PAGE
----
Anomaly Detection > The Certainty Parameter
The Certainty Parameter
When implementing Anomaly Detection, there are a number of factors to consider. At its most basic, anomaly monitor functionality compares two sets of data, a validation set (collected during the Calibrating phase) and a test set (data streaming from a remote device). The anomaly monitor tries to determine the likelihood that the distribution of values in the test set is from the same distribution of values contained in the validation set. The accuracy of the model plays a large role in this determination, but so does the Certainty parameter, used for the statistical analysis of the two data sets.
What is Certainty?
Certainty is a tunable parameter that you set when you create a new anomaly alert (acceptable values must be greater than 50% and less than 100%). Certainty defines a percentage threshold used by the anomaly monitor to identify whether the comparison between the validation and test data sets shows anomalous values. For instance, a certainty of 99.99 means that you want to be 99.99% certain before indicating an anomaly. Very high certainty values will make the anomaly monitor less likely to initiate a false positive, while lower certainty values will lead to fewer false negatives.
For example, the figure below shows two sets of compared distributions. Each graph displays an expected distribution, built from the validation data collected during the Calibrating state, and a test distribution, representing new incoming data. In the graph on the left, the two distributions are obviously different and will produce a very low probability that the distributions are equivalent. The graph on the right shows two very similar distributions. The probability that these distributions are equivalent is greatly increased. However, the similarity of the distributions does not imply that they are the same. Depending on the Certainty parameter, the anomaly monitor could still indicate an anomaly between the distributions on the right. A very high value for Certainty (eg: 99.9999) will prevent the comparison on the right from triggering an anomaly.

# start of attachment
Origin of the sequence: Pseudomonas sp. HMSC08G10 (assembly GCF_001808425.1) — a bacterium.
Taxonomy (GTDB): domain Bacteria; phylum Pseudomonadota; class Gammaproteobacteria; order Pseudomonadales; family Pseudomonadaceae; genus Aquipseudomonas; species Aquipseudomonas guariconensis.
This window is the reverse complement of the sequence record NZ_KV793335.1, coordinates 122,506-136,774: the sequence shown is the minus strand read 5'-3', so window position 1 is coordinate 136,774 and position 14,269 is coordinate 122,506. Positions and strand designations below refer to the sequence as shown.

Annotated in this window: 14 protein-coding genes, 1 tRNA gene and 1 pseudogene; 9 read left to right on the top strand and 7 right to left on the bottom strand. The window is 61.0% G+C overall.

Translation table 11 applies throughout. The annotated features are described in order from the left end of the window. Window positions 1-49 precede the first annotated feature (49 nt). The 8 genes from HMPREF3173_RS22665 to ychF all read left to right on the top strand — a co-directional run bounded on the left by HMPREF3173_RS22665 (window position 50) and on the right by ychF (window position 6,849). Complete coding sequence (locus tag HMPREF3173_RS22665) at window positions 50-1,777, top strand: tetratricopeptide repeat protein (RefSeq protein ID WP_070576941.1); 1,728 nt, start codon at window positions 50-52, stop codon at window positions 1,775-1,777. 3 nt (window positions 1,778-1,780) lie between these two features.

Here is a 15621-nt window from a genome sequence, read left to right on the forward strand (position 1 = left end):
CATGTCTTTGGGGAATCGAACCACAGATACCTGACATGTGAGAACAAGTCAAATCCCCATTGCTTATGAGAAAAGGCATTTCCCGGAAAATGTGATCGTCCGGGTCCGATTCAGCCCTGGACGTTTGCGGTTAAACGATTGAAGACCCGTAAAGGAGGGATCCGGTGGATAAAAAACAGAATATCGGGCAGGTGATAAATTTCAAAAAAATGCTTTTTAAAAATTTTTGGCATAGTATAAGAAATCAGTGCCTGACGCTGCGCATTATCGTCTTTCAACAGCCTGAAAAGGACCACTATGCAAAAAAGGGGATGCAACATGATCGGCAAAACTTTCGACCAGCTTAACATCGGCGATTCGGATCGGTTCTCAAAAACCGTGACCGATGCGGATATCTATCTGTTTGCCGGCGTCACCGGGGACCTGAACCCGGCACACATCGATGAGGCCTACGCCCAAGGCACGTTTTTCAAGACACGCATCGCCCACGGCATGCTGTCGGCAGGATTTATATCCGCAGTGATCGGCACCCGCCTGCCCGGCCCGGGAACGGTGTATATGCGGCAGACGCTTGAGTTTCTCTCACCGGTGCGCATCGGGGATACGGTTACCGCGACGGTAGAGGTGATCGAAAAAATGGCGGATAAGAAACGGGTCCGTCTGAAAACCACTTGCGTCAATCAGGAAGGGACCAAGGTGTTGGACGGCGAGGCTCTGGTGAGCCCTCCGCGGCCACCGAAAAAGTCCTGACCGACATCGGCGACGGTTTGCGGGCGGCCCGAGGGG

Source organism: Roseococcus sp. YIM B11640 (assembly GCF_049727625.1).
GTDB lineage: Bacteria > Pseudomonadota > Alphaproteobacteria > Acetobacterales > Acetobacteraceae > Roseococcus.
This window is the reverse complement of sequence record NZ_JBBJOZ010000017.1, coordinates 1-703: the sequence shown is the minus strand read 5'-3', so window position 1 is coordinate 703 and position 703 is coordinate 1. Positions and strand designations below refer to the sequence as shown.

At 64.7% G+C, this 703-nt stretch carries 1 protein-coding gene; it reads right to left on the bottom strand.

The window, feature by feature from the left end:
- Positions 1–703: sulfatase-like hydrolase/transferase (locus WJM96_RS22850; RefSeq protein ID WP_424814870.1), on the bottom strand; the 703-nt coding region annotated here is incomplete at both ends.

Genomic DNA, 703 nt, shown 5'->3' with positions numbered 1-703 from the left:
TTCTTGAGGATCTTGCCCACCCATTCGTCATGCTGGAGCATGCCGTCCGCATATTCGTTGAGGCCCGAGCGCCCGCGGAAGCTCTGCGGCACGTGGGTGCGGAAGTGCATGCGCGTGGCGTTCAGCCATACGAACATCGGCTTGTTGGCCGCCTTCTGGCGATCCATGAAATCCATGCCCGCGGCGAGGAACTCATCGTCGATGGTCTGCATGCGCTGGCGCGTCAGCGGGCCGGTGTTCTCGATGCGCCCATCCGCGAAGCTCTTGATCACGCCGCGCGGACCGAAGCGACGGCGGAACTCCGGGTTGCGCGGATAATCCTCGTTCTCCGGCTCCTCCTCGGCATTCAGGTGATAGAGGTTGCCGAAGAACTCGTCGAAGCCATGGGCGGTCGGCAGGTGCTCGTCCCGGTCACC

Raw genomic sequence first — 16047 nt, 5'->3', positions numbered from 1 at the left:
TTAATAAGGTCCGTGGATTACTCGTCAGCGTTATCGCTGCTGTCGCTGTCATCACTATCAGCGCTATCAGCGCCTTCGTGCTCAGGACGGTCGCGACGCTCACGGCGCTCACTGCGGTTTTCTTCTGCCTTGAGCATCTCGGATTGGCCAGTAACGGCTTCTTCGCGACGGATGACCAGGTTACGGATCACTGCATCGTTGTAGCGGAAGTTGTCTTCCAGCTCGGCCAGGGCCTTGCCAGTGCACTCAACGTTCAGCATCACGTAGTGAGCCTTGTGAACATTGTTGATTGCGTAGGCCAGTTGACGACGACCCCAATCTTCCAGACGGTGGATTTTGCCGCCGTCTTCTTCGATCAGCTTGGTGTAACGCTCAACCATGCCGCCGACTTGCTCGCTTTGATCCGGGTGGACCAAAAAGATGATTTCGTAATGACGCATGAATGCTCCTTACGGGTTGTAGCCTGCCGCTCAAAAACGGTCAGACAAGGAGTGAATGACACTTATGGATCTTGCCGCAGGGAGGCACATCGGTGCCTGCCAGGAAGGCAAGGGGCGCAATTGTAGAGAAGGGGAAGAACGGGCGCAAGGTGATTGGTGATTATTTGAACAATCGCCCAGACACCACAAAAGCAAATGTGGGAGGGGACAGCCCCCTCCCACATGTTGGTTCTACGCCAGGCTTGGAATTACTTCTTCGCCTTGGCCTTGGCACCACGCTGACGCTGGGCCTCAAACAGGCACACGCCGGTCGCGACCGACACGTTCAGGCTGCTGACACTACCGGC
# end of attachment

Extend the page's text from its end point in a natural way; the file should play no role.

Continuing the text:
compared distributions
Determining a Certainty Threshold
Selecting the appropriate value for the Certainty parameter is more of an art than a science. It is a subjective decision based on a variety of factors which might require a trial and error approach. If you create an anomaly alert with very high certainty values, the anomaly indicator will be weighted to reduce false positives, possibly at the expense of true positives. Lower certainties will increase the rate of true positives, but might also increase the number of false alarms. The decision about whether to use higher or lower certainty values depends on your environment.
If the risks associated with a failure are great for the device you are monitoring (such as a medical device), you will want to set lower certainty values so that the anomaly alert will detect any possible anomalies. However, if a failure is not mission critical, but the costs are high for false positives (such as sending technicians for a false alarm), you will want to set higher certainty values so that the anomaly alert will detect anomalies only when they are highly likely.
So, why is determining the appropriate Certainty parameter such a subjective decision? For one thing, there is no algorithm to determine an optimal certainty threshold that will balance false positives against false negatives for a given situation. For another, when dealing with streaming data, an anomaly does not always indicate that a failure is imminent. An anomaly indicates that incoming data is different from previous data. It may require observation by a subject matter expert to determine when an anomaly indicates potential failure. In addition, a trained observer may be able to identify a false positive easily, but the nature of streaming data makes a false negative significantly more difficult to identify.
To determine the Certainty parameter that works for your situation, start with a low initial threshold (such as 80%) and stream data for some time to see what type of anomalies are detected. If an unacceptable level of false anomalies are reported, raise the certainty and stream more data. This process might require some time as you move the certainty up and down and observe the results. This is true especially for cases when the streaming data does not contain many examples of anomalous behavior. In some cases, you can try introducing anomalies to monitor the results at a specific certainty. Be careful not to raise the certainty to a point where true anomalies are missed.
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